Gyldenrisparken on Amager, Copenhagen, is a housing block from the mid-60s consisting of non-profit housing and a nursing home. Around the turn of the millennium, the concrete buildings were so worn down that demolition was considered, but instead the buildings underwent an extensive renovation based on a plan prepared by Lejerbo, the City of Copenhagen and the residents of Gyldenrisparken. As part of a large consortium, Vandkunsten Architects won the overall commission for the comprehensive renovation together with Witraz Arkitekter and ZESO Architects in 2005. The project is a mix of renovation, transformation and newbuilding, and the strategy is based on upholding the existing qualities of the area, landscape and housing. Today, both young people, old people and families with children are on the waiting list.
Since the transformation of the non-profit housing neighbourhood Gyldenrisparken was initiated, waiting time has increased from 4-6 months to 17-35 years. Today, 85 % of the residents want to stay, and 61 % believe that the reputation of the area has improved as a result of the physical and social measures.
Ownership & Security
The modernisation of Gyldenrisparken has involved future-proofing the area’s 432 non-profit residential units, improving the outdoor areas and building a new nursing centre and two day-care facilities. The project was launched in 2005 and completed in 2015. According to Lejerbo, the waiting time on a one-bedroom, renter-occupied flat has gone up from 4-6 months to 17-18 years and to 30-35 years for family flats.
At Realdania’s expert committee meeting on 17 March 2017, Claus Bech-Danielsen, Architect MAA and researcher at the Danish Building Research Institute, presented that 85 % of the residents at Gyldenrisparken want to stay there after the renovation. On page 179 of its anniversary publication ‘Boligområder i Bevægelse’ from April 2017, the Danish National Building Fund writes: “In Gyldenrisparken, the residents in the neighbouring areas, which includes villas and expensive owner-occupied flats, were asked if they could imagine living in the non-profit housing area in the future, to which almost 30 % responded that they could. That was not the case before the architectural transformation of the residential area.”
The improvements of Gyldenrisparken include e.g. facade renovation and a new lighting design. By integrating more windows in the housing blocks, the outdoor areas have become visible from several flats at the same time, and blind angles and poorly lit areas have been eliminated. A new nursing home, new path networks and two new daycare facilities mean that more outsiders come to know the area and result in increased in traffic. According to the Danish National Building Fund, these crime-prevention measures have been very successful and increased the sense of security in the area.
Reputation & Local Pride
According to the housing association at Gyldenrisparken, the involvement of residents and optimisation of housing conditions have resulted in greater satisfaction, community and pride in the area among the residents. In an article published by DR Nyheder on 30 November 2016, Claus Bech Danielsen, Architect MAA and researcher at the Danish Building Research Institute, describes how it is particularly important that neighbours and people from outside the criticised residential areas come and use the facilities of the area because it helps break down prejudices about the place and its residents. Claus Bech Danielsen is the co-author of a report that evaluates six major construction projects in Denmark. The report states that a total of 61 % of the residents of Gyldenrisparken believe that the reputation of the area has improved in the past years due to the physical and social initiatives. The report from the Danish Building Research Institute is expected to be published in 2017-2018.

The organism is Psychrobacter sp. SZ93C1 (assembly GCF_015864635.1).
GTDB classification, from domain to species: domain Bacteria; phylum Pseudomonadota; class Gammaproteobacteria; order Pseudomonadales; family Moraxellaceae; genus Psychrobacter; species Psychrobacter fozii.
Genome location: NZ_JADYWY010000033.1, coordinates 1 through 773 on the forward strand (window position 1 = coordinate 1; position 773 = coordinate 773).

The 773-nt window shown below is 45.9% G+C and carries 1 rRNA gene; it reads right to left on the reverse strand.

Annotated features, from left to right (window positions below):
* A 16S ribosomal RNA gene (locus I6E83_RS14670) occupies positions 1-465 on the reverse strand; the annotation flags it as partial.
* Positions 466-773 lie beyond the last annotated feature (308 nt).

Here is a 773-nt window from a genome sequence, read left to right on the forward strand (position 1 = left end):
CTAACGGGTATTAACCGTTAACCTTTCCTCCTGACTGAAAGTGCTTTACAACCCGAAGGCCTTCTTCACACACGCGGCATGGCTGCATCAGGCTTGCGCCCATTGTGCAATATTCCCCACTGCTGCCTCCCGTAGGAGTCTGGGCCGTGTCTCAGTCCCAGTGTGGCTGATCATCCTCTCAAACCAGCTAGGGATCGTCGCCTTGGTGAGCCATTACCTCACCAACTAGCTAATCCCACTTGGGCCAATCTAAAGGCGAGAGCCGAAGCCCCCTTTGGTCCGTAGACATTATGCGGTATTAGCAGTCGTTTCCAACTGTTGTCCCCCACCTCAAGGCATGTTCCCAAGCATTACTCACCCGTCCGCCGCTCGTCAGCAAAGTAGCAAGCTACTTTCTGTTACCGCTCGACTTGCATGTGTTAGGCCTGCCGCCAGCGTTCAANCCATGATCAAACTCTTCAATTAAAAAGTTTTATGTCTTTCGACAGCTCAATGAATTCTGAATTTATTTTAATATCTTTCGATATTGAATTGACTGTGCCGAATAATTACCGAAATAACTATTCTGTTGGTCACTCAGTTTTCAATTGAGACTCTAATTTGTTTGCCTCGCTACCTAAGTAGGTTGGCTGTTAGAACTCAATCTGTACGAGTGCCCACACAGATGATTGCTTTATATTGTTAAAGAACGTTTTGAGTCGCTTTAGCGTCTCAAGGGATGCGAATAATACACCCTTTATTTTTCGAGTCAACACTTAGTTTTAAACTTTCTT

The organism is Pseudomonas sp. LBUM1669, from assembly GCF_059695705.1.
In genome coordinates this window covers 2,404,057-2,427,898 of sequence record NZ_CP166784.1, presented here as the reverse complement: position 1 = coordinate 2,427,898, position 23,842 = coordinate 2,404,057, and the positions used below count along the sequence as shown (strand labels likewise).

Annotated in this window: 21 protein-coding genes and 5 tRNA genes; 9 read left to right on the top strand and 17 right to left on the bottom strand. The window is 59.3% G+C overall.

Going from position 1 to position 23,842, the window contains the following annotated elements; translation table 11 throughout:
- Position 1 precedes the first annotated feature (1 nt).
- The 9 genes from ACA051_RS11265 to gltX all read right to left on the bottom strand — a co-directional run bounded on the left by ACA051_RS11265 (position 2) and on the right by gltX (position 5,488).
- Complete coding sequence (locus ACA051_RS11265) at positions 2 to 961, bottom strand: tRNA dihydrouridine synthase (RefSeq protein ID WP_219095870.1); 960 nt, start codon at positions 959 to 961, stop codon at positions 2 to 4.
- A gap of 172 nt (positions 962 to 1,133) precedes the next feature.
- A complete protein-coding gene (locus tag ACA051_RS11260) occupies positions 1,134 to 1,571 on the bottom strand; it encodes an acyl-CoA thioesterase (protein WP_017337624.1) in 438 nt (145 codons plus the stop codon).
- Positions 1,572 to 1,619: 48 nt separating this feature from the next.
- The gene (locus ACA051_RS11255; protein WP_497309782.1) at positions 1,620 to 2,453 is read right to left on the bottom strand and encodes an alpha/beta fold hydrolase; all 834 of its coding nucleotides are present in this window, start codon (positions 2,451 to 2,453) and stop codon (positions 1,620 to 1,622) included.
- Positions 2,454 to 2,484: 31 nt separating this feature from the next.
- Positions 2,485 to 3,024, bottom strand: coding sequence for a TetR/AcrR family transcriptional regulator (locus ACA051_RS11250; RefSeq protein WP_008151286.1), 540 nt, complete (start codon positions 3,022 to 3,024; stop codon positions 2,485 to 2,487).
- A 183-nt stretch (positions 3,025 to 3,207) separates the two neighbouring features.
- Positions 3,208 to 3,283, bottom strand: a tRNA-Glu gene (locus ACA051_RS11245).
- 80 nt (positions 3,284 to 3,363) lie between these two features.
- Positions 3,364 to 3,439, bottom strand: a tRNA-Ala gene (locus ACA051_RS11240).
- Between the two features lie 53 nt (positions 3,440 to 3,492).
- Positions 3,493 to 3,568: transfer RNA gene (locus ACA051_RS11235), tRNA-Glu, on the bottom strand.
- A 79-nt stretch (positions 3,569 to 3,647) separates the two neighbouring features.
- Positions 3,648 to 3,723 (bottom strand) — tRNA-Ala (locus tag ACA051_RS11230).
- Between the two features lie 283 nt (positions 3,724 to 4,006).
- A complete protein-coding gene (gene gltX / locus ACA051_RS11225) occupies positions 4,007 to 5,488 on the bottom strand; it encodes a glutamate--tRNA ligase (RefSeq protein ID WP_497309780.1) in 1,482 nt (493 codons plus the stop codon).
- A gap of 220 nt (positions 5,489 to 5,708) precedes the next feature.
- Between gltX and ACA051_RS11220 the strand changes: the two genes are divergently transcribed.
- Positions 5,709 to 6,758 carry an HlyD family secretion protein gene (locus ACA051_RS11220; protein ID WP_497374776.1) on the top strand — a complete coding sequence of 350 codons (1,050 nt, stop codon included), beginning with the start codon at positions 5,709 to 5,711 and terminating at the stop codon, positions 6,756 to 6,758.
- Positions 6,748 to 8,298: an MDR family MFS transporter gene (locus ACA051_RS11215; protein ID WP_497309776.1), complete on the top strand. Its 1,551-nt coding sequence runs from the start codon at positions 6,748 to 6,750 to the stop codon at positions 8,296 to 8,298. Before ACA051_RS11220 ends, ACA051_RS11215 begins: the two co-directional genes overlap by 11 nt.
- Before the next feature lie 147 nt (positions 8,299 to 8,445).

The renovation of Gyldenrisparken was nominated for one of the world’s most prestigious architectural awards in 2012, Mies van der Rohe Award, and the same year the area was visited by H.R.H. Prince Charles and H.R.H. Crown Prince Frederik. These are the kinds of events that help change the reputation of the area, break down prejudices, unify the residents and put focus on the potentials and qualities of the area.
About the Case
The comprehensive plan for Gyldenrisparken involves both renovation, transformation and a new building. The housing blocks in Gyldenrisparken have been revamped, while still retaining their overall look. Large windows bring more light into the homes, and large balconies encourage the residents spend time there and tie outdoor and indoor life together. New bays serve as a window mirrors and create view and security. The old nursing home has now been converted into a play school, kindergarten and after-school centre.
The building has been upgraded to a passive house with a high insulation value, low-energy glazing, structures for passive solar heat absorption and high-performance ventilation systems, resulting in a 75 % lower energy consumption compared to other standard housing. The building now also has a large roof-top garden for its users. As part of the renovation, several small flats have been joined into large family flats to attract a new type of residents and to add a more diverse and resourceful resident profile into Gyldenrisparken.